Start-up raises funds for new multipurpose VR gaming chair

The release of such a versatile product is very timely, as it coincides when so many people are confined to their homes due to the widespread outbreak of COVID-19.

Children using virtual reality technology to learn about Jewish culture  (photo credit: Courtesy)
Children using virtual reality technology to learn about Jewish culture
(photo credit: Courtesy)
Virtual reality start-up Roto VR has raised £1.5 million (NIS 6,701,178) in funding for their new 360 degree gaming chair, making VR more accessible as more and more people are confined to their homes during the ongoing coronavirus outbreak, Techchrunch reported.
The motorized chair is compatible with most existing VR head-mounted displays as well as with all movies and games, and a number of peripheral controllers such as racing wheels. Furthermore, its auto-rotational feature allows the chair to move where the user looks, allowing full 360-degree viewing.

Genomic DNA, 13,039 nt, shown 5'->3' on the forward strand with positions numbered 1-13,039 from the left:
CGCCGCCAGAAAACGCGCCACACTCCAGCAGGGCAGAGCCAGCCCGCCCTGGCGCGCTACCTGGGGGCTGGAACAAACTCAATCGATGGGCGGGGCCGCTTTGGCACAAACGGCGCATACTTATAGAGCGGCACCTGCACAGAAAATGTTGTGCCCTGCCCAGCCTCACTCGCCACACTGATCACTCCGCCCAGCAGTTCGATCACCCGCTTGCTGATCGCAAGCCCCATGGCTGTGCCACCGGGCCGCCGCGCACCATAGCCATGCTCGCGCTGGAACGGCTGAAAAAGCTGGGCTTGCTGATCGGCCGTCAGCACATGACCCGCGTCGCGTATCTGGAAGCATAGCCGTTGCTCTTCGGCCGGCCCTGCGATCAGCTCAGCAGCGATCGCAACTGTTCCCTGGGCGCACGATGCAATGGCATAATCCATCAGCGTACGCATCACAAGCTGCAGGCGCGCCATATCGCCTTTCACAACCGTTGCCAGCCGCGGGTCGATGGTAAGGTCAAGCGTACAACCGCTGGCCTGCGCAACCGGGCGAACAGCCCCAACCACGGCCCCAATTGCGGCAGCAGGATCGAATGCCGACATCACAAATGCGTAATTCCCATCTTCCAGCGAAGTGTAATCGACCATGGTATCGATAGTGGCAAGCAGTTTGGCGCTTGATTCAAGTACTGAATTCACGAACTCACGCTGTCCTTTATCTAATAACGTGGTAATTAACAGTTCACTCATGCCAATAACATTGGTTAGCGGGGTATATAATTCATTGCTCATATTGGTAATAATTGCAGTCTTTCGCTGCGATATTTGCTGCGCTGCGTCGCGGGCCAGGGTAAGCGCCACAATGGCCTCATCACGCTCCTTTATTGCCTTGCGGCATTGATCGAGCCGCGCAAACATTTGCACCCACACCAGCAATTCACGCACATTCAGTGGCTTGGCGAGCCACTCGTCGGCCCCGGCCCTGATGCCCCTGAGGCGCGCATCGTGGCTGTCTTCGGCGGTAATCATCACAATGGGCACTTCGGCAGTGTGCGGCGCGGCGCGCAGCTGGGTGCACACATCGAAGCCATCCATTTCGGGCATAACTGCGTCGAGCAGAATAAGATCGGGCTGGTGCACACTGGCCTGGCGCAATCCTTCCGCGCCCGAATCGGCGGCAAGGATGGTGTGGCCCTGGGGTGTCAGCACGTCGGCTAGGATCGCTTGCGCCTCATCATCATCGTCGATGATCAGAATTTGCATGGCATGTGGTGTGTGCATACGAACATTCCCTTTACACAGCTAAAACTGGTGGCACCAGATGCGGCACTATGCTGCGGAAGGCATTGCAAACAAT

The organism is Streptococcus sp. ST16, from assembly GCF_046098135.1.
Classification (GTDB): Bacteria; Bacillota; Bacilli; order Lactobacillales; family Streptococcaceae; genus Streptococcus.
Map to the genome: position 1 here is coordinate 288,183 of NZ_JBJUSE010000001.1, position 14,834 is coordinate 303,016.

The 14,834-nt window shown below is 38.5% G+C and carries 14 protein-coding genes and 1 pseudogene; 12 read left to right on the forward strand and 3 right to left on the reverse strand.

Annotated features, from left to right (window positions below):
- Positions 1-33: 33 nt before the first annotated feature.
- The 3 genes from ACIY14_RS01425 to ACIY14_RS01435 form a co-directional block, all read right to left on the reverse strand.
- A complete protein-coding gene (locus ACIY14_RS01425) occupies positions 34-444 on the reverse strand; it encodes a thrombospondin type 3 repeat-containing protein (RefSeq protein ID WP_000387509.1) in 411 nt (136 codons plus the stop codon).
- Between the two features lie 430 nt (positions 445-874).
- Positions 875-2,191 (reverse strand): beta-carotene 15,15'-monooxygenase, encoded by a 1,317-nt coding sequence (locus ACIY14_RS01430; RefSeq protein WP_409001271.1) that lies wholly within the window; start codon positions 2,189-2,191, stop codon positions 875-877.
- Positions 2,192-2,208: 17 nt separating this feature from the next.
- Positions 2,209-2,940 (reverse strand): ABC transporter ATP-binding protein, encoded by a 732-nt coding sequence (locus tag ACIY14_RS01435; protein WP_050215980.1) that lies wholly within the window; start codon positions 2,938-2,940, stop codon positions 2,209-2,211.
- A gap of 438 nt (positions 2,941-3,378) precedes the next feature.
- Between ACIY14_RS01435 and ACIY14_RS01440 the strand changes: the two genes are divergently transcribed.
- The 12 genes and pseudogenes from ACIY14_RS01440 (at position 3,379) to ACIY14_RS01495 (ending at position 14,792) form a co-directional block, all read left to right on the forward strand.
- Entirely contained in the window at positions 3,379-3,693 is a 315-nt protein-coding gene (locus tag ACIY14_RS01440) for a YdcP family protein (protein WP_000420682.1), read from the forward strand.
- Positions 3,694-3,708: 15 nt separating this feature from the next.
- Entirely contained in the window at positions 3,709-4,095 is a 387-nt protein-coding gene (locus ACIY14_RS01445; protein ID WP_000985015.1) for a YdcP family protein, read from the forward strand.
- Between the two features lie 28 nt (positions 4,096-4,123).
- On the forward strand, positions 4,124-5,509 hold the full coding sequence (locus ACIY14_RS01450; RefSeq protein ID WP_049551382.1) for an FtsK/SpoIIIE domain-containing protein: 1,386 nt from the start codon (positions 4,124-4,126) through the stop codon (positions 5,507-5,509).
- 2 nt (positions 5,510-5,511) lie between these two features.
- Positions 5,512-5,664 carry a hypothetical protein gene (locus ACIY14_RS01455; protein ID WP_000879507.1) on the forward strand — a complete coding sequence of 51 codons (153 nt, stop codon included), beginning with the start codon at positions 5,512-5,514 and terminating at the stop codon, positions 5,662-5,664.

In addition, the chair can also be used for 360-degree desktop computing, with the built-in desktop supporting keyboard and mouse input.
“Most people sit down to watch movies, work, play games and browse the internet whilst seated and we see no reason why the exciting new medium of VR will be any different,” said Roto VR founder Elliot Myers, according to Techchrunch.
The chair is due for an imminent release for both consumers and offices, and will also be marketed to movie theaters and arcades.
The release of such a versatile product is very timely, as it coincides when so many people are confined to their homes due to the widespread outbreak of COVID-19.
In such a crisis, more and more people are turning to video games as a means of escape.
However, many in the games industry have also tried to give back to their players and use in-game social interaction features to foster a sense of community a time where physical social interaction is all but impossible.
This initiative, called the #PlayApartTogether campaign, was started by 18 industry leaders including Activision Blizzard, Glu Mobile, Riot Games and the Israel-based mobile gaming company Playtika. These companies work to provide incentives for in-game social interaction as well as help raise awareness of the World Health Organization's guidelines to prevent the spread of coronavirus.